Q&A: Detained Senator de Lima finds company in God, Grisham, Game of Thrones

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Photo by Neil Jayson S. Servallos

AFTER eight months in detention, Sen. Leila de Lima maintains her innocence on the drug-trafficking charges against her, saying all the allegations were fabricated by a vengeful Duterte administration.

The Supreme Court denied de Lima’s plea to drop the charges in a 9-6 decision last Oct. 10, a legal setback to the senator who has been detained at the custodial center of the Philippine National Police in Camp Crame, Quezon City since February.

The Varsitarian interviewed the former human rights lawyer and Justice secretary last September to get an idea of her daily life in detention as well as her views about issues facing the country. Here are excerpts:

Q: How are you doing in your stay at the custodial center in Camp Crame?

Sen. Leila de Lima: Minus the isolation, minus the unjust detention, I am okay. I am treated well, [there is] no maltreating. [The guards here] respect my status as an incumbent senator. I make myself busy [by] walking regularly in this compound. I do cleaning such as sweeping [and] I feed stray cats.

Every Sunday we hold the Mass with family and relatives. It is officiated by [activist-priest] Fr. Robert Reyes, Fr. Albert Alejo, S.J. and Fr. Flavie Villanueva, S.V.D. [Para akong] nasa retreat, [there is] more time to pray. I have never been prayerful until now. I read the bible [and] everyday [I] feel closer to the Lord. That’s the positive side. I read a lot of books [that are] spiritual, moral and political.

Sen. Leila de Lima listens to mass offered for victims of drug-related killings last Nov. 26 at the National Shrine of Our Mother of Perpertual Help or the Baclaran Church. Photo by Neil Jayson N. Servallos

Sen. Leila de Lima: I am sad because I am not there personally in the debates during committee hearings about the P6.4-billion [shabu smuggling] scandal, the [killing of] Kian de los Santos, barangay elections and other upcoming issues like federalism and the Bangsamoro Basic Law.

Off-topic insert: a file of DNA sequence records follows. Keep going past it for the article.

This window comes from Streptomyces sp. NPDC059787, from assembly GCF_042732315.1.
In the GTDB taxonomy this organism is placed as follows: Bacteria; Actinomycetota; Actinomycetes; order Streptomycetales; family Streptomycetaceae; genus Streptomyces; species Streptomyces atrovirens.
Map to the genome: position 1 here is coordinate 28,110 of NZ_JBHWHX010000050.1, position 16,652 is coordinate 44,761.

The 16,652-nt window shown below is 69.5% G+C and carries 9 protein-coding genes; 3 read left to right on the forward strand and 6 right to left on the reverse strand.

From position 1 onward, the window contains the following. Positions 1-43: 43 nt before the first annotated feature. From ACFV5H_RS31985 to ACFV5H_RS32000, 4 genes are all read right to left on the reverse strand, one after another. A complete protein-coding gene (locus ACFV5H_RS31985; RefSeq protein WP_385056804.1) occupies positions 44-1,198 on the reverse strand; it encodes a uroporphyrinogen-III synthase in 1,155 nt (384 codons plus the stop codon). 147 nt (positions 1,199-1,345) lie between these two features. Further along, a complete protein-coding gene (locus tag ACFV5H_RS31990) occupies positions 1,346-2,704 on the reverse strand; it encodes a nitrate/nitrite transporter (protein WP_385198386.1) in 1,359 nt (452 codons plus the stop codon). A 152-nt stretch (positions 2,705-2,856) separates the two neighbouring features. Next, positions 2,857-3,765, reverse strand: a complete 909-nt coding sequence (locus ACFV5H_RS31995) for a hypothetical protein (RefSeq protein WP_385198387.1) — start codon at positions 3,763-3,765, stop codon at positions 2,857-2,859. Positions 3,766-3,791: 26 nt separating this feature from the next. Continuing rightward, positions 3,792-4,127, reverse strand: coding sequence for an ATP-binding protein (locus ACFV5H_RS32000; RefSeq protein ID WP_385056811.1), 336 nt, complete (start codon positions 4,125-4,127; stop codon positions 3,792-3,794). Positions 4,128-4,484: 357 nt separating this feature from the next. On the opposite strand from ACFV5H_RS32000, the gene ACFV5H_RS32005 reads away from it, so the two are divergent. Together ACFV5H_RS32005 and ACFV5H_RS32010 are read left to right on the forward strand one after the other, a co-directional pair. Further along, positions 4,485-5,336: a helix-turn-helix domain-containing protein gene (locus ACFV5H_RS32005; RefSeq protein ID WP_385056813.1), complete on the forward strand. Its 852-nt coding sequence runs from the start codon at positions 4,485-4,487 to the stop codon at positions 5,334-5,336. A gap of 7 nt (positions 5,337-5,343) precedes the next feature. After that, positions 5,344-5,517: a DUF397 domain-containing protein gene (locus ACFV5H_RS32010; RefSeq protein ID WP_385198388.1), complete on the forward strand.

I will continue to pray that the Supreme Court will decide my fate.

Sen. Leila de Lima’s dispatch written inside Camp Crame custodial center. Photo grabbed from Leila de Lima Official Facebook Page (or https://www.facebook.com/leiladelimaofficial/)
17-year-old anti-drug war victim Kian de los Santos was buried last Aug. 26 at the La Loma Catholic Cemetery. Photo by Deejae S. Dumlao

Q: How are you keeping up with the news?

Sen. Leila de Lima: If [I have no] television and radio, I read the Philippine Daily Inquirer and Philippine Star newspapers.

[I have a] media and communications daily pouch [which has] issues of the day, messages of support, and reactions [to my] dispatches [posted on] social media [that is] transcribed by my staff.

Q: What books do you read?

Sen. Leila de Lima: [I read] John Grisham books and Game of Thrones (GoT). I [am] a big GoT fan [and someone gave me] a whole set of the books. I am enjoying it. I read three to four books at the same time in one day.

Former President Beningno Simeon Aquino III gave me the Rise and Fall of the Third Reich, it is a thick book on the accounts of Adolf Hitler.

Tyrion Lannister, de Lima’s favorite character in HBO series Game of Thrones. Photo grabbed from HBO.

Q: How is your family keeping up with your situation?

Sen. Leila de Lima: I was psychologically prepared several weeks [before] they filed the cases. Imagine, drug trafficking filed against me? I prepared my family so that’s what happened and to not make things difficult. I miss my normal life and my family regularly.

My mom is now 85 years old. She does not know I’ve been here [in detention] because it might affect her so much. I told her that I am [having an] extended study in the US. Almost six months na ako dito [but I think] she’s sensed something is not right.

Q: How do you rate President Rodrigo Duterte’s performance?

Sen. Leila de Lima: He’s lying about my alleged drug trades during the campaign period and my [involvement in the] shabu lab in the New Bilibid Prison.

[Duterte is the] worst President [that] the country had. He only fulfilled two of his promises, which are the killings and putting me in jail. There is looming authoritarianism, [which] would show he’s naturally a dictator.

[Duterte] ruined the accomplishments of the arbitral external counsels [during the West Philippine Sea dispute] before the arbitral tribunal, and the monumental victory (in 2016 against China) we earned and respected.